Friday, March 13, 2015

Jeff Hearron, Natural Swing - 320

Originally published Feb. 5, 2011
Coming off a sore shoulder Jeff Hearron wasn't even sure he was going to start that game in May 1986, The Toledo Blade wrote.

He not only played, he hit a home run. And it won the game.

"I was actually trying for the homer on the two swings prior to that," Hearron told The Blade. "Once it went to 3-2, I was just trying to hit the ball hard, but take a natural swing."

Hearron was playing at AAA after spending his first six games in the majors the year before and 11 more games with the Blue Jays that April. His major league career would end that September, with one more appearance, Sept. 28.

Hearron joined the Blue Jays system in 1983, taken in the fourth round of the draft out of the University of Texas. With Texas, Hearron helped the Longhorns win the College World Series in 1983. One of the pitchers Hearron caught with that Texas team was future Blue Jay pitcher Roger Clemens.

With the Blue Jays system, the catcher started at single-A Florence in 1983, hitting .285 with five home runs. He moved up to AA Knoxville in 1984, returning there for 1985. He hit .250 and then .223 respectively at AA.

Hearron made the jump to Toronto in August 1985, and a late signing helped him see time that year in the American League Championship Series. The Blue Jays signed a more-experienced back-up catcher hours past the playoff roster deadline, leaving Hearron as the Ernie Whitt backup. By that time, Hearron had been in only two major league games.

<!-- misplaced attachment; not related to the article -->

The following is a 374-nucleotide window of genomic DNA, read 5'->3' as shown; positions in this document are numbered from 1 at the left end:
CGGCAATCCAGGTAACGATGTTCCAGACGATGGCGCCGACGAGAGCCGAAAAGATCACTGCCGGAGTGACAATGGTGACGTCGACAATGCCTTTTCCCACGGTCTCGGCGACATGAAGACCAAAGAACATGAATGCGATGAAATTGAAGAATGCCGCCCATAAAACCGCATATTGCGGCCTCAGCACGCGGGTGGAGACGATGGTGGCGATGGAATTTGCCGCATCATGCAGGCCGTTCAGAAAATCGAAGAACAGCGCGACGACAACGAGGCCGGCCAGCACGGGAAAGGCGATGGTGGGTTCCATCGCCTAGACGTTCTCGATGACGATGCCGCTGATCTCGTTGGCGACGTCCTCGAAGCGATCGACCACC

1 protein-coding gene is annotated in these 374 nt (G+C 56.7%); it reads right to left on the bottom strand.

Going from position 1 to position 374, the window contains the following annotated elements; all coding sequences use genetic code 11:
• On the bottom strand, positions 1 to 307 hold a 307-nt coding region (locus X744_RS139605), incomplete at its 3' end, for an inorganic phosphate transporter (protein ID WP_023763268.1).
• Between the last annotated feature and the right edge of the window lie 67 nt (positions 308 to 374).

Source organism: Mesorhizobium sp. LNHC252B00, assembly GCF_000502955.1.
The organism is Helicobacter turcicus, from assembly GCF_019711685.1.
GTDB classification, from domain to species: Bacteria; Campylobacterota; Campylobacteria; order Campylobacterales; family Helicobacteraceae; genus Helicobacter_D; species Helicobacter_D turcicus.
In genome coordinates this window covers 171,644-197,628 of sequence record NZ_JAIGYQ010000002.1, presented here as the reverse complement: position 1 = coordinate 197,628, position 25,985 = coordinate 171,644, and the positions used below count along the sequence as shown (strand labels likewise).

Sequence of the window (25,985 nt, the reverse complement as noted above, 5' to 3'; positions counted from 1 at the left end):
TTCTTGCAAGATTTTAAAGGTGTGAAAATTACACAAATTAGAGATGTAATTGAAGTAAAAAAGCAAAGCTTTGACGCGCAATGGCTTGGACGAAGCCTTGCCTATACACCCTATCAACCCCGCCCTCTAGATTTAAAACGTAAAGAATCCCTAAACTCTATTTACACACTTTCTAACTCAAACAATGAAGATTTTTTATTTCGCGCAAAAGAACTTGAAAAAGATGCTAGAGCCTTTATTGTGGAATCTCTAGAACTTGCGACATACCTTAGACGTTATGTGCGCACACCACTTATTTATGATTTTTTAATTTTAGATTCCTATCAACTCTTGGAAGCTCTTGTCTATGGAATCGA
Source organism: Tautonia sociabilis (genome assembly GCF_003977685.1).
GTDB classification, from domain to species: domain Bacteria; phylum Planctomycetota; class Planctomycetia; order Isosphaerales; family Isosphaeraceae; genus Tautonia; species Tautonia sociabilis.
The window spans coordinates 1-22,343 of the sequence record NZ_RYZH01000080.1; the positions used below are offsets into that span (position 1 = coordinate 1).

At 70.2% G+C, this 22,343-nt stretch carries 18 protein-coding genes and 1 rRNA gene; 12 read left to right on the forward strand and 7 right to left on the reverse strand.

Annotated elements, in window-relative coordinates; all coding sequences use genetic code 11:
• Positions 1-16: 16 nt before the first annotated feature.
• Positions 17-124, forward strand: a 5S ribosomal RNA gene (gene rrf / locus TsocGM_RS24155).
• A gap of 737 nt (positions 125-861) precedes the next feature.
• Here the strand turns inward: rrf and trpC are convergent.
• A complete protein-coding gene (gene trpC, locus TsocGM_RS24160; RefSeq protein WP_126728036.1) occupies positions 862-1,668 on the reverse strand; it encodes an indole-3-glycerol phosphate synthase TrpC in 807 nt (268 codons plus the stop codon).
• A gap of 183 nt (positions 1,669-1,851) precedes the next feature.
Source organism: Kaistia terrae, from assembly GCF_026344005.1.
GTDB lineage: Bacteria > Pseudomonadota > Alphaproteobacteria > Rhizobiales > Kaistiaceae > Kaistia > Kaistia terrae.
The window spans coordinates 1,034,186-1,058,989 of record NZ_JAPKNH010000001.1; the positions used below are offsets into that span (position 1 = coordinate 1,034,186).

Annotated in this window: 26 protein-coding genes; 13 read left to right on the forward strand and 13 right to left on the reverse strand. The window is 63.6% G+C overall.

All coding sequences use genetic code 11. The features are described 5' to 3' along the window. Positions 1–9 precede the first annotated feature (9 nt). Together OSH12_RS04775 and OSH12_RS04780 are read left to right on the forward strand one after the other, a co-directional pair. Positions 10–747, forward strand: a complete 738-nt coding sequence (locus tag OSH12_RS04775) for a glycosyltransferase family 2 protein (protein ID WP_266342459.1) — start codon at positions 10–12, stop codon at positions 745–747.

Blue Jays Manager Bobby Cox told The Montreal Gazette in mid-September he expected to give Hearron more playing time when the Toronto lead was bigger. Hearron got into two more games, Sept. 29 and Oct. 6, getting his first major league hit Sept. 29.

That October, Hearron got into two of the Blue Jays playoff games, both times as a defensive replacement and not getting to bat.

Returning for 1986, Hearron was again Whitt's backup, or at least he was the catcher called up when Whitt went down in mid-April with back spasms. In 12 games, Hearron got five hits in 23 at bats. On April 19, Hearron went 2 for 3, scoring on a Lloyd Moseby home run.

Sent back down to AAA Syracuse in time for that game-winning home run against Toledo in May. Hearron's final appearance came Sept. 28, 1986, going 0 for 1 in a 12-3 loss to the Red Sox.

Hearron played two more seasons in the Blue Jays system, going back to AA Knoxville in 1987, then further down to single-A Myrtle Beach in 1988.

Moving on to the Padres system for 1989, Hearron played 55 games at AAA Las Vegas. The next year, Hearron's final year playing, he caught at AAA Iowa with the Cubs.

After his season with the Padres system, Hearron served as a baseball ambassador of sorts. In January 1990, according to The Milwaukee Journal, Hearron was named to a team of U.S. players running baseball clinics in the Soviet Union, invited there by the Soviet Baseball Federation.

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